The Pepperbox

The Student News Site of Arcata High School

The Pepperbox

The Pepperbox

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The Northern Humboldt Union High School District school board meeting this Thursday addressed the locking of gender neutral bathrooms, tardy...

O’Brien posing with flowers.
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Oscar Carlson, Reporter • February 13, 2024

In a universe adorned with red roses, teddy bears, and heart-shaped chocolates, there's an age-old tradition that often leaves one gender...

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Legos have been a predominantly kids’ toy ever since the early ‘70s. Since then, they have evolved and been adopted by a large young-adult...

Holiday Gift Expectations

“Gift-giving can, at its best form, bind and connect us to other people, and at its worst form, it can be rampant consumerism that has a negative impact on both people and Earth,”
Photoillustration+of+Steven+%28left%29+and+Chase+%28right%29+Hoffman+discussing+the+coming+holidays+and+what+theyre+hoping+for+this+year.+
Andrew Trieu
Photoillustration of Steven (left) and Chase (right) Hoffman discussing the coming holidays and what they’re hoping for this year.

Designer clothes, a million bucks, and flashy cars are what some teenagers dream of this holiday season, but these delusions are shattered come Christmas Day. Students wake up to find socks, and things they need, and carefully pick heartfelt gifts from their parents. 

“Sometimes the most meaningful things are the least expensive, like a note that you write your mom on Christmas Eve ‘cause you forgot to get her a present,” Pepperbox adviser Danielle Witten said.

Shockingly, most students have a different idea of what they’re getting for Christmas than what their parents are planning on getting them. 

When it comes to gift giving, parents tend to have a similar philosophy. Heartfelt, carefully thought out, and something their teenager will need. Some parents like to give their teenagers new experiences and lasting memories. While others prefer to give truly meaningful things like Monopoly money and “student-driver” bumper stickers.

“Gift-giving can, at its best form, bind and connect us to other people, and at its worst form, it can be rampant consumerism that has a negative impact on both people and Earth,” English teacher Therese Fitzmaurice said. As a result, teenagers won’t realize the value of their gift until they need it or experience it for the first time.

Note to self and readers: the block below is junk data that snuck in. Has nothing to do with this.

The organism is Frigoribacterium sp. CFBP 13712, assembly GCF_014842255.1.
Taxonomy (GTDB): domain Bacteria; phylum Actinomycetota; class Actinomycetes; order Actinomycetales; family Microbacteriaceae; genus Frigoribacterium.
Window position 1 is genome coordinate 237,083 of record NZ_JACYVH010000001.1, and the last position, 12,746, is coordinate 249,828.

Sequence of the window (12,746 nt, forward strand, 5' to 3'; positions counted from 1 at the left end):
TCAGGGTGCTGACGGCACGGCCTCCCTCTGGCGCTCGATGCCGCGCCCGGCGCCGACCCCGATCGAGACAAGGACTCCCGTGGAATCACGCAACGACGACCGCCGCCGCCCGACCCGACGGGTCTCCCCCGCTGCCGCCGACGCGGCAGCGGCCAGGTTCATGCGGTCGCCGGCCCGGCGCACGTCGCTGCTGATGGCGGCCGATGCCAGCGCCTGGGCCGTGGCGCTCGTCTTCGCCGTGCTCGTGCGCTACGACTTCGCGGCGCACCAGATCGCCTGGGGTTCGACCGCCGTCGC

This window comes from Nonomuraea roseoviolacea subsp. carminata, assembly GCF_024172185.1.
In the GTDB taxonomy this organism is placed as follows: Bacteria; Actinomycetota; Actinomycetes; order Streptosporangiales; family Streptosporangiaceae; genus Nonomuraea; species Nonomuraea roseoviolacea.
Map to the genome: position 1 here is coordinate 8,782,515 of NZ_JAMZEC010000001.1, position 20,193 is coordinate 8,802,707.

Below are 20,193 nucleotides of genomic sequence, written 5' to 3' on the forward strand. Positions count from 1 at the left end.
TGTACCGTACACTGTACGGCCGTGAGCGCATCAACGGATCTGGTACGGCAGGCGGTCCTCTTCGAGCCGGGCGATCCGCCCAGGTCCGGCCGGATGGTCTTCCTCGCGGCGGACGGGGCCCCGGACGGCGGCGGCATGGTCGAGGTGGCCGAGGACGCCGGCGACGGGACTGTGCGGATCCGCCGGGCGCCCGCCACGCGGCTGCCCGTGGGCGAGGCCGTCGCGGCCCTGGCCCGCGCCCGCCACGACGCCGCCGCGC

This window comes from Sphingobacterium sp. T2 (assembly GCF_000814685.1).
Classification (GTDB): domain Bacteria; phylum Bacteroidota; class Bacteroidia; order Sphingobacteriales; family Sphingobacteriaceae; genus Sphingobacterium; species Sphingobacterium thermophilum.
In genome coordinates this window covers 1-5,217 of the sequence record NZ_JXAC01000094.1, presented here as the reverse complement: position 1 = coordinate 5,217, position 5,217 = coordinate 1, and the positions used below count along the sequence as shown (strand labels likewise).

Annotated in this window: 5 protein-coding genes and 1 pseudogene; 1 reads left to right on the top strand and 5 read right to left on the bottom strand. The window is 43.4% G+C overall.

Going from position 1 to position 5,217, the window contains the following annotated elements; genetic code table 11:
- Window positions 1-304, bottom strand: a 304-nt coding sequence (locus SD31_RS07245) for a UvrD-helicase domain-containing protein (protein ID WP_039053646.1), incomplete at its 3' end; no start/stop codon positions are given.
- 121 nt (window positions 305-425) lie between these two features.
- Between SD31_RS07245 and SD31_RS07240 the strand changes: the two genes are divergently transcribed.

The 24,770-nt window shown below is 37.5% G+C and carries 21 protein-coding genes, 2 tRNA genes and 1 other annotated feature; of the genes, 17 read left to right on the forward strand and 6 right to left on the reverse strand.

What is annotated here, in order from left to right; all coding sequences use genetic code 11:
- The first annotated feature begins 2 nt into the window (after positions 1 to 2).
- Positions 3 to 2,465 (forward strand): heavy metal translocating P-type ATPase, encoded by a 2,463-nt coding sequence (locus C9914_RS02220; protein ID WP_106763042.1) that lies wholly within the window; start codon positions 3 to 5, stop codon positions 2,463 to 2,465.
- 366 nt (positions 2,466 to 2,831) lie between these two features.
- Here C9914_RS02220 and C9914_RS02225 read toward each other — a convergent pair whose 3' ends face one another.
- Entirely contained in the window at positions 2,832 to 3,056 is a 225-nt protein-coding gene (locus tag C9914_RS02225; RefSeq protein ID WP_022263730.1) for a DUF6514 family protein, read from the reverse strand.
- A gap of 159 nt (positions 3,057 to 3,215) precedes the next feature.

“To see the value in something when you don’t have it in that moment can almost be a rewiring process,” science teacher Steven Hoffman said.

Teenagers, however, have other ideas for what they want. Good grades from their parents, delicious food, climbing shoes, or a nice hoodie are some of their wants this year. Despite the variety of items, teenagers generally agree that a good gift is one with thought behind it and has a connection to the person the gift is for. 

They also have some advice for their parents. 

“Think outside the box [and it] has to be a surprise. [It] can’t be something I think of,” senior Sierra Paliaga said. 

Teenagers also want their parents to listen to what they talk about and read their minds. They don’t want to have to come outright and say what they want; some of them will, but most of them won’t. Isn’t that what parents are here for though? To read minds, shuttle their teenagers around, and give presents that their teens didn’t even know they wanted.

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About the Contributor
Andrew Trieu, Photo Team
Andrew Trieu is a reporter for Arcata High School’s Pepperbox, a student-run newspaper. He writes about the various sports that Arcata High participates in and absolutely dominates. With his experience in many sports and connections to numerous athletes, he provides accurate and exciting stories of sports events. In addition to sports events, he hopes to cover topics that spark debates amongst the student population. They can range from seemingly trivial arguments to schoolwide controversies. To truly report on these issues, he plans to interview a wide range of students.
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